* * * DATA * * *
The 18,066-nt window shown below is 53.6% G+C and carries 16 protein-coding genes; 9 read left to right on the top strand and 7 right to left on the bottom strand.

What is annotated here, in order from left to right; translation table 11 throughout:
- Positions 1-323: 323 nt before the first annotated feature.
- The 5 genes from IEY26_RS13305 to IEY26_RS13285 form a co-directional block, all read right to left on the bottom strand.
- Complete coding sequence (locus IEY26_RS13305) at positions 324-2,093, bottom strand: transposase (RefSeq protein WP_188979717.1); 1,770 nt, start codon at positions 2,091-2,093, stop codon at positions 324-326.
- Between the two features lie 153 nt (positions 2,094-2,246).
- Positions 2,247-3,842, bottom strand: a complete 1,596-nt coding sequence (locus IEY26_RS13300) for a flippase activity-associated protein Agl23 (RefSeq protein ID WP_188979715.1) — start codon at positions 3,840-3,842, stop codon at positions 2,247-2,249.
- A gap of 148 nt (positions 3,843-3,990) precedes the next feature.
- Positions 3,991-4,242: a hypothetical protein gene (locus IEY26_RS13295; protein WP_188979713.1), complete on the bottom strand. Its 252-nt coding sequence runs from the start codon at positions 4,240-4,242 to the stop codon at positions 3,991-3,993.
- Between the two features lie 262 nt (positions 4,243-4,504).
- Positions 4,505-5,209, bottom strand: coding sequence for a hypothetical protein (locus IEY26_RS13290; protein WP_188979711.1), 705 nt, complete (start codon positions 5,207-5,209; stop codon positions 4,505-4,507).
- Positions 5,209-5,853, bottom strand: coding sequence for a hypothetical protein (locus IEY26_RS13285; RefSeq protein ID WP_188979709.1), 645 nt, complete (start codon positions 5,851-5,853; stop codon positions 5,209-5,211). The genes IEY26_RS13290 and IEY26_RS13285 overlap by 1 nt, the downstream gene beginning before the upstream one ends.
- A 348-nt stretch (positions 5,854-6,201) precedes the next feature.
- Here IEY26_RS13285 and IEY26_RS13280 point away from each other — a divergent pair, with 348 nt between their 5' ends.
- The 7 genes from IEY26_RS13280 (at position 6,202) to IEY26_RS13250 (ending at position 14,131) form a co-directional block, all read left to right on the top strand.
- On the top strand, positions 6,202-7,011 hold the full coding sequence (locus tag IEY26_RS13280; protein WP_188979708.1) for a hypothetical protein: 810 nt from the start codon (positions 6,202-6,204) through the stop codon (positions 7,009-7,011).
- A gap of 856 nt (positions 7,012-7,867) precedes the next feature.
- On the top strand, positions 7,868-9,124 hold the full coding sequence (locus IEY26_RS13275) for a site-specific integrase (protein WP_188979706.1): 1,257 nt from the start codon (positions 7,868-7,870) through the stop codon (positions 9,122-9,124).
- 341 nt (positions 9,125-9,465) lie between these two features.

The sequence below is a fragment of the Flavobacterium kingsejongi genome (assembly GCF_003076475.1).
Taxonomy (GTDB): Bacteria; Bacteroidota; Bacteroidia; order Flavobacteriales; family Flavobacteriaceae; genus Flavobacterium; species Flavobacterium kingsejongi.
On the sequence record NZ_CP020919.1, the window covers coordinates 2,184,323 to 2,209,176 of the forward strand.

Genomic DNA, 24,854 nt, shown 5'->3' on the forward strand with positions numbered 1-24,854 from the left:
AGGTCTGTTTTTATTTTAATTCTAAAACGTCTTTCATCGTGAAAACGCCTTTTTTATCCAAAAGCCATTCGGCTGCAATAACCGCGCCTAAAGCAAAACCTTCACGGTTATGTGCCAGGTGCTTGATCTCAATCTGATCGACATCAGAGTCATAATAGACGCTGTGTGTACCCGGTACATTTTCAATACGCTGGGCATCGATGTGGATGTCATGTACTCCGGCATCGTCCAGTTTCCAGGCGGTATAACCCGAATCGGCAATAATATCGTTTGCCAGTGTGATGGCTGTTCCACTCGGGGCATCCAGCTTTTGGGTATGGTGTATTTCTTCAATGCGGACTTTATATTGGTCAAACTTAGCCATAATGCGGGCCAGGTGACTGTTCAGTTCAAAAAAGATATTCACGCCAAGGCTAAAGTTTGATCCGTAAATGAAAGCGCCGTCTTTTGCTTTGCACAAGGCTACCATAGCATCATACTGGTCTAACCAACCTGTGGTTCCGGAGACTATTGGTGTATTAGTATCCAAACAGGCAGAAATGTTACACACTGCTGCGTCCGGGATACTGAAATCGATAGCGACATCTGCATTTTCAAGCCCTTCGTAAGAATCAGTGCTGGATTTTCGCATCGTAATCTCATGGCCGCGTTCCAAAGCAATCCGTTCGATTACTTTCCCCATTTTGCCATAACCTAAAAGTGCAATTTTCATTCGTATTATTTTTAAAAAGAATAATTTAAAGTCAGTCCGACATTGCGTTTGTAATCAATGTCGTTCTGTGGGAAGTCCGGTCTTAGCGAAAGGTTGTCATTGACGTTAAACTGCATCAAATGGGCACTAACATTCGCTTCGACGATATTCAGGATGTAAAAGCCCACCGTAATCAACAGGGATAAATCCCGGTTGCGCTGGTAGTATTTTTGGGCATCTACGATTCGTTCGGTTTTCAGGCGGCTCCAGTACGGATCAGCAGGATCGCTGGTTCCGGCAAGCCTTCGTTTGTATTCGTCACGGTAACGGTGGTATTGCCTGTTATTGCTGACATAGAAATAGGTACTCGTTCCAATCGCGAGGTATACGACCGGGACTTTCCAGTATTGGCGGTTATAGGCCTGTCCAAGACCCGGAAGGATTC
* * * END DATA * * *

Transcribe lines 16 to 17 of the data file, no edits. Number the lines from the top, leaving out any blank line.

- On the top strand, positions 6,202-7,011 hold the full coding sequence (locus tag IEY26_RS13280; protein WP_188979708.1) for a hypothetical protein: 810 nt from the start codon (positions 6,202-6,204) through the stop codon (positions 7,009-7,011).
- A gap of 856 nt (positions 7,012-7,867) precedes the next feature.